Law of Excluded Middle: Christian Beliefs

I was expecting you to show me where the reasoning I formulated goes wrong, but you do not do so. The analogy you draw, I am afraid, does not quite do the job you want it to.

1. One can easily hold the following two beliefs (your example) without any fear of contradiction:

(a) There is only one way to Bombay (this is it) and (b) There are many ways to Bombay (this is one of them).

The ‘how’ of it must be obvious: the ‘this’ is an indexical. Consequently, any person can hold both these beliefs together (at the same time or about the same route) without being contradictory (depending upon what he points out using the word ‘this’).

In fact, even statements like (c) “Route 19 is the only way to Bombay” and (d) “Route 24 is one of the ways to Bombay” can be held to be true by one and the same person at the same time without fear of contradiction. ( Both  statements would be true if Route 24 allows one to join Route 19 at some point or the other.) In other words, Minimus, your examples do not work the way you want them to.

2. Regarding my reasoning, this is what you say:

Hindus may have ideas/opinions about the beliefs of the Christians but “beliefs about” cannot be compared to “beliefs” and I think that is the error.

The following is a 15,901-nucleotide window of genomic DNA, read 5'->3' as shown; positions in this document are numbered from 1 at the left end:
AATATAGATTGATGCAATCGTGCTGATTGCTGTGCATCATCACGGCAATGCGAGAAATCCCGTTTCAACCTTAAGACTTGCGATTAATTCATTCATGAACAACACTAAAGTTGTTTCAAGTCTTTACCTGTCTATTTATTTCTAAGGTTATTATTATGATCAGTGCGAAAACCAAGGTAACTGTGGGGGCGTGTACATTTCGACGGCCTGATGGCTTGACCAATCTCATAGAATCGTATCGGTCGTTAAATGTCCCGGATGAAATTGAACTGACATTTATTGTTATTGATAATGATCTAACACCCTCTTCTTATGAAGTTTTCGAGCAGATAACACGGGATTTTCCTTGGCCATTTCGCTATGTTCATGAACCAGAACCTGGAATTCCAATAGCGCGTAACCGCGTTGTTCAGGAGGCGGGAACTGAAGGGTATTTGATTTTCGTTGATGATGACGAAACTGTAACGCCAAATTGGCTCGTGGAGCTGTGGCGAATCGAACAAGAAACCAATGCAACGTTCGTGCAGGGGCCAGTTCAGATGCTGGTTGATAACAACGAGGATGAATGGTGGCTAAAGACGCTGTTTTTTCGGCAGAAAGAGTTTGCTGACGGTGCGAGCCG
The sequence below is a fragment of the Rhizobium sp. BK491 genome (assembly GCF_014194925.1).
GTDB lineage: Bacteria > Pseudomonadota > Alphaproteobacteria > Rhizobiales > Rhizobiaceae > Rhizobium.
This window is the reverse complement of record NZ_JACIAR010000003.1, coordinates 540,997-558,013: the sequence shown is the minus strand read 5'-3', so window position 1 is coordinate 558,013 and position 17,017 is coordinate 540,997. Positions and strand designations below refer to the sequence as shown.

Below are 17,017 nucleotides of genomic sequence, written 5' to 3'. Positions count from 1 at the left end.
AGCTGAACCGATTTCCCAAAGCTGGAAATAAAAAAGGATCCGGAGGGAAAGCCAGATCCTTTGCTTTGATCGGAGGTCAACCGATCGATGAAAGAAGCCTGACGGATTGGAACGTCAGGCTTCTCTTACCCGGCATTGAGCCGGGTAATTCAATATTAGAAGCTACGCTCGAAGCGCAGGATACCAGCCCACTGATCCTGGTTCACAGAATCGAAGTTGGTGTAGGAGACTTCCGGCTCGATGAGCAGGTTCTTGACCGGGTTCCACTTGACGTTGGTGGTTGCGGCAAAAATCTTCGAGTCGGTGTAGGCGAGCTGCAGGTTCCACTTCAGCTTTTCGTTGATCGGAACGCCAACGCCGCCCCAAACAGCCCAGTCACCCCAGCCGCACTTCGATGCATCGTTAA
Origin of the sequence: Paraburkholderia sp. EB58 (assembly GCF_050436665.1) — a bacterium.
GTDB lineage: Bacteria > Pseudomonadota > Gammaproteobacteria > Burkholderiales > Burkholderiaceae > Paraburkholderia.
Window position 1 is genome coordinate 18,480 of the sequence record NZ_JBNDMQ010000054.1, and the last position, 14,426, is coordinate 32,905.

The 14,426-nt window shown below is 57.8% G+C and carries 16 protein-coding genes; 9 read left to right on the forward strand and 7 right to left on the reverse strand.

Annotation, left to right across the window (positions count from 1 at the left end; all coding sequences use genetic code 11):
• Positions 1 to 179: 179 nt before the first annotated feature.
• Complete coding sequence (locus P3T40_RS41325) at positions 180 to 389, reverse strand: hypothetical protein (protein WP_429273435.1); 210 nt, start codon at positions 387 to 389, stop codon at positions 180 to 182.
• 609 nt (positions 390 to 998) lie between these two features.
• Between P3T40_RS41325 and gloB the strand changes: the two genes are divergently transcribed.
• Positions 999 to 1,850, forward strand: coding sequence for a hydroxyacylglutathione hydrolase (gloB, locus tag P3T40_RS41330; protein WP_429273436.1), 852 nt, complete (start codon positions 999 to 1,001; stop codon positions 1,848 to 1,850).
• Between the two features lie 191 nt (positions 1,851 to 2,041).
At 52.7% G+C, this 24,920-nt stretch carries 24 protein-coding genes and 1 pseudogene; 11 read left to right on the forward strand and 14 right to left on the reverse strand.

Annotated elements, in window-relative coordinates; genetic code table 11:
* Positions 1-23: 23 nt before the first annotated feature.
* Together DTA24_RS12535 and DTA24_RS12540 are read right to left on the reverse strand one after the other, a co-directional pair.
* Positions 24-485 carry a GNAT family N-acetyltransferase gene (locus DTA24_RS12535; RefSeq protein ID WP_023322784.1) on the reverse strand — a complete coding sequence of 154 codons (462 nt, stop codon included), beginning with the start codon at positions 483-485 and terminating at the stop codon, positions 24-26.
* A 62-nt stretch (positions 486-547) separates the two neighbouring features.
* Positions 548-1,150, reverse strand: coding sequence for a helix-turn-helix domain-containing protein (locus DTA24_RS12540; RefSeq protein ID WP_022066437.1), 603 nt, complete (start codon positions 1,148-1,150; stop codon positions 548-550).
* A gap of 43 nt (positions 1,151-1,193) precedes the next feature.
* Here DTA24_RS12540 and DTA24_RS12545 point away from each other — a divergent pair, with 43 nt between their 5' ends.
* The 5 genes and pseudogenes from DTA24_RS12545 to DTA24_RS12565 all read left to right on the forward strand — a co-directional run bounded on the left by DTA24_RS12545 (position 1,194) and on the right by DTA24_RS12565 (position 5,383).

You might think that it is an error, but I need more than a mere statement to that effect to be convinced of the correctness of your diagnosis.

Why cannot “beliefs about” be compared to “beliefs”? It cannot have anything to do with the act of comparing itself: one can compare any thing to anything else. It cannot have anything to do with the objects of comparison: after all, both things are beliefs. It cannot have anything to do with the fact that the objects of these beliefs are different: two different beliefs are different from each other because the objects of beliefs are different in some way or another. (If they are not, it would be the same belief.) So, why is the comparison an “error”?

Even if it is an “error”,  it is not contradictory and that is what we were talking about. You said that you had not come across any argument that does not transform one of the alternatives into a false one. I provided you with a species (there are any number of variants, I chose the simplest) of argument that did not transform the alternative into a false religion.